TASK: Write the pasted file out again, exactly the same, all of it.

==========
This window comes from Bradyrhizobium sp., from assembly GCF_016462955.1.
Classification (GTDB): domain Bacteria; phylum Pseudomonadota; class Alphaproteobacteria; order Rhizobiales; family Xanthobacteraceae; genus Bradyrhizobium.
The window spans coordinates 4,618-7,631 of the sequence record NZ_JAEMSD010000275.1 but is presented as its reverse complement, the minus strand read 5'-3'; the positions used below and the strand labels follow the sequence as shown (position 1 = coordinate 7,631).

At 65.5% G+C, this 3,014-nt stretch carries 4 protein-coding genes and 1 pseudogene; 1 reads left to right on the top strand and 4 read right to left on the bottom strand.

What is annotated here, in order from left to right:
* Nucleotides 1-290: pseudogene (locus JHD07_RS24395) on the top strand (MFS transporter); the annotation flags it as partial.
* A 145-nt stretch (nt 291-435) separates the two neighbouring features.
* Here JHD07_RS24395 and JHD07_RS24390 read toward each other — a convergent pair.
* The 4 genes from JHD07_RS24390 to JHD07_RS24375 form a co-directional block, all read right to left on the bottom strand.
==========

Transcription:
This window comes from Bradyrhizobium sp., from assembly GCF_016462955.1.
Classification (GTDB): domain Bacteria; phylum Pseudomonadota; class Alphaproteobacteria; order Rhizobiales; family Xanthobacteraceae; genus Bradyrhizobium.
The window spans coordinates 4,618-7,631 of the sequence record NZ_JAEMSD010000275.1 but is presented as its reverse complement, the minus strand read 5'-3'; the positions used below and the strand labels follow the sequence as shown (position 1 = coordinate 7,631).

At 65.5% G+C, this 3,014-nt stretch carries 4 protein-coding genes and 1 pseudogene; 1 reads left to right on the top strand and 4 read right to left on the bottom strand.

What is annotated here, in order from left to right:
* Nucleotides 1-290: pseudogene (locus JHD07_RS24395) on the top strand (MFS transporter); the annotation flags it as partial.
* A 145-nt stretch (nt 291-435) separates the two neighbouring features.
* Here JHD07_RS24395 and JHD07_RS24390 read toward each other — a convergent pair.
* The 4 genes from JHD07_RS24390 to JHD07_RS24375 form a co-directional block, all read right to left on the bottom strand.